NVIDIA Jetson Orin Nano Developer Kit – The Perfect Solution for Makers and Developers: A Review

The NVIDIA Jetson Orin Nano Developer Kit reveal at GTC 2023 introduces a new mid-range monster to the Jetson lineup. Looky here:


This new addition to the Jetson lineup complements and completes the product range.

At the entry level, we have the original Jetson Nano Dev Kit. At the top end, we have the Jetson AGX Orin Kit. In the middle, what is most likely the sweet spot, is the new Jetson Orin Nano Dev Kit. Even though it has the name Nano in the title, to me this feels much more like a Jetson Xavier NX Dev Kit replacement.

Some people make a comparison to the older Jetson Nano and claim an impressive 80-fold increase in performance. They’re right of course. Remember that the Jetson Nano (Tegra X1 processor) was first introduced in 2015. That’s forever and a day ago in computer time. Two more chip generations have come and gone since then. Jetson TX2 (2017) and Jetson Xavier (2019).

On the other hand, we expect that the Tegra Orin chip fabricated with a 7nm process would perform better than a 20nm process TX1. Or maybe that’s just me. For our purposes here, we’ll compare it against the Jetson Xavier NX.

The price for the Jetson Orin Devkit is $499 USD ( $399 with EDU discount through NVIDIA). One interesting point is that both the TX1 and TX2 were $599 at introduction. The Xavier NX was $399. The Orin Nano is certainly in the ballpark price wise in comparison.


Looking at the Orin Nanos big brother, the AGX Orin Developer Kit, we see a good number of similarities. The Orin Nano Devkit is broken down into two major parts.

Jetson Orin Nano Module

The Jetson Module which has the compute components, and the reference carrier board. Let’s take a look at the major specs of the Jetson module:

MODULE NVIDIA Jetson Orin Nano 8 GB Module
GPU NVIDIA Ampere architecture with 1024 NVIDIA CUDA Cores and
32 3rd Generation Tensor Cores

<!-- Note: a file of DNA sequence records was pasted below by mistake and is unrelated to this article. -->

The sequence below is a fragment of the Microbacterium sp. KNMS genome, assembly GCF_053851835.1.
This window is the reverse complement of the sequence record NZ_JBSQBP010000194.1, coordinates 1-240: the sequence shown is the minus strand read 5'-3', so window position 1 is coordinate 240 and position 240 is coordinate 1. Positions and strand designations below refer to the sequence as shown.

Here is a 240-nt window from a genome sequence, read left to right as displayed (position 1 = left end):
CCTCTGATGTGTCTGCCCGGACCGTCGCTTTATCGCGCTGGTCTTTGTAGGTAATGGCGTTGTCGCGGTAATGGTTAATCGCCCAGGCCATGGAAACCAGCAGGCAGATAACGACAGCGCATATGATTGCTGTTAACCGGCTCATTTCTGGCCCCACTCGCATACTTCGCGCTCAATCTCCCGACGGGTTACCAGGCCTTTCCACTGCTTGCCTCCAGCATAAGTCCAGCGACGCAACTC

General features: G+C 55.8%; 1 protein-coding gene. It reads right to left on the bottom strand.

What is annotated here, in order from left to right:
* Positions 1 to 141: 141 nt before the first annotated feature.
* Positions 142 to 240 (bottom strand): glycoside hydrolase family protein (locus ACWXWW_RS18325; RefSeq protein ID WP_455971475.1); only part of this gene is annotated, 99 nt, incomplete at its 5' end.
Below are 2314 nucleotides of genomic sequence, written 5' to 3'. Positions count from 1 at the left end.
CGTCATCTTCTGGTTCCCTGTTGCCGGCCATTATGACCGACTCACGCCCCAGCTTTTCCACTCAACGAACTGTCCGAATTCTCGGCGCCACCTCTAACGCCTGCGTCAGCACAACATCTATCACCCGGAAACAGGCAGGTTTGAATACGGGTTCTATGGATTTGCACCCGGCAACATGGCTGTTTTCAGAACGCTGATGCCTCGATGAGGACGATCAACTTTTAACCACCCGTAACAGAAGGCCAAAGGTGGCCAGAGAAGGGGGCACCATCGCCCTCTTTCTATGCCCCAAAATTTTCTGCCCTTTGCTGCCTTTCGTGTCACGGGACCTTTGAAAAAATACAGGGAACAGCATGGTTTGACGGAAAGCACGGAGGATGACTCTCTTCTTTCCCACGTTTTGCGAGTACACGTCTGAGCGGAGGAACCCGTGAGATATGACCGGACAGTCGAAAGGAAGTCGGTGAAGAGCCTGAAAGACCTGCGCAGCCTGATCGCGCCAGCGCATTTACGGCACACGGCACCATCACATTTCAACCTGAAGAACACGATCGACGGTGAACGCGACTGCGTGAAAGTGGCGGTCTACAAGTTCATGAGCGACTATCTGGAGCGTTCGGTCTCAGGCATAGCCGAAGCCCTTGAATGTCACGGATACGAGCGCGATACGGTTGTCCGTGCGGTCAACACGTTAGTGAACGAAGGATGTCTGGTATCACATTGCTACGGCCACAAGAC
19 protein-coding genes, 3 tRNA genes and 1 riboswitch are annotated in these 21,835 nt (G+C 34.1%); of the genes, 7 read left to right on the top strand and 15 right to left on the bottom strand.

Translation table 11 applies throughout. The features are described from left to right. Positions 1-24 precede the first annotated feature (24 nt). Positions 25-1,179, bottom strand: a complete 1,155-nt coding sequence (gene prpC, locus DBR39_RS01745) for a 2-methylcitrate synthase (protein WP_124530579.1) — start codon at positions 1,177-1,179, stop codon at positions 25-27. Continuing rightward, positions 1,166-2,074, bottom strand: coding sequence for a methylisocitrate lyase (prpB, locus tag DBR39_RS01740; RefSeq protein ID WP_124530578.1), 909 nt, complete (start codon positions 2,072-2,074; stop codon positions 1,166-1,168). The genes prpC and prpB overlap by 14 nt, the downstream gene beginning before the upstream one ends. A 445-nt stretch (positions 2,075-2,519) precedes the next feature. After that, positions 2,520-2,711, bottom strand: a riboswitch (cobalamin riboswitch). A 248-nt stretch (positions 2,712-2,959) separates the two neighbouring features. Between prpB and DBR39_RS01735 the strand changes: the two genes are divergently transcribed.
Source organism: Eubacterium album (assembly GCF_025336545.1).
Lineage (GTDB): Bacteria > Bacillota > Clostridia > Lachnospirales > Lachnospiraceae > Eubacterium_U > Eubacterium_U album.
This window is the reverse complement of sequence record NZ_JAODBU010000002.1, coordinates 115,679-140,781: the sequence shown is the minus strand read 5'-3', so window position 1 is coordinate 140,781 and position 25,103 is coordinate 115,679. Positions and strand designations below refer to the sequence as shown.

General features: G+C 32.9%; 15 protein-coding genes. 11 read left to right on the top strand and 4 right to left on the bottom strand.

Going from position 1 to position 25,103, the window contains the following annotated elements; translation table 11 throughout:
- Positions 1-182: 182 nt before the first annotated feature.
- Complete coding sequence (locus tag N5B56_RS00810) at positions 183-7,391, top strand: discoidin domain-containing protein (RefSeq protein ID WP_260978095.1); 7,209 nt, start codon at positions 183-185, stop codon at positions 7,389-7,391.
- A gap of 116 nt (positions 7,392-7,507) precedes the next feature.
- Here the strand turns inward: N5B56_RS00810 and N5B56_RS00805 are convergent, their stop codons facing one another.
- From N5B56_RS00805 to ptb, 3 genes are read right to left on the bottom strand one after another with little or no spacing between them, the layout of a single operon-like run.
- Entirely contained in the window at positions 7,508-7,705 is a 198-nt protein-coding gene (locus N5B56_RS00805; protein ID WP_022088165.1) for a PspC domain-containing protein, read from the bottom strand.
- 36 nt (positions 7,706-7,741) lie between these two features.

CPU 6-core Arm Cortex-A78AE v8.2 64-bit CPU
1.5 MB L2 + 4 MB L3
Memory 8 GB 128-bit LPDDR5
68 GB/s
Storage External through microSD slot
External NVMe through M.2 Key M
Power 7 W to 15 W

Comparing the AGX Orin and Orin Nano charts, the Orin Nano appears to be 1/2 of an AGX Orin with some of the fancy bits removed. There are no Deep Learning Accelerators (NVDLA), or a vision accelerator. The memory is 128-bit on the Orin Nano, 256-bit on the AGX Orin with the resulting hit in bandwidth. Also, the hardware video encoder has been removed from the Orin Nano. More on that later.

Jetson Orin Nano Developer Kit Carrier Board

The carrier board is a reference design. In addition to supporting the Jetson Orin Nano module, it will also work with the Jetson Orin NX. This reference design is freely available.

Here are some specs:

Camera 2x MIPI CSI-2 22-pin Camera Connectors
M.2 Key M x4 PCIe Gen3, 2280
M.2 Key M x2 PCIe Gen3, 2242
M.2 Key E PCIe (x1), USB 2.0, UART, I2S, and I2C
USB Type A: 4x USB 3.2 Gen2, Type C: 1x for Debug and Device Mode
Networking 1x GbE Connector
Display DisplayPort 1.2 (+MST)
microSD slot UHS-1 cards up to SDR104 mode
Others 40-pin Expansion Header (UART, SPI, I2S, I2C, GPIO), 12-pin button header, 4-pin fan header, DC power jack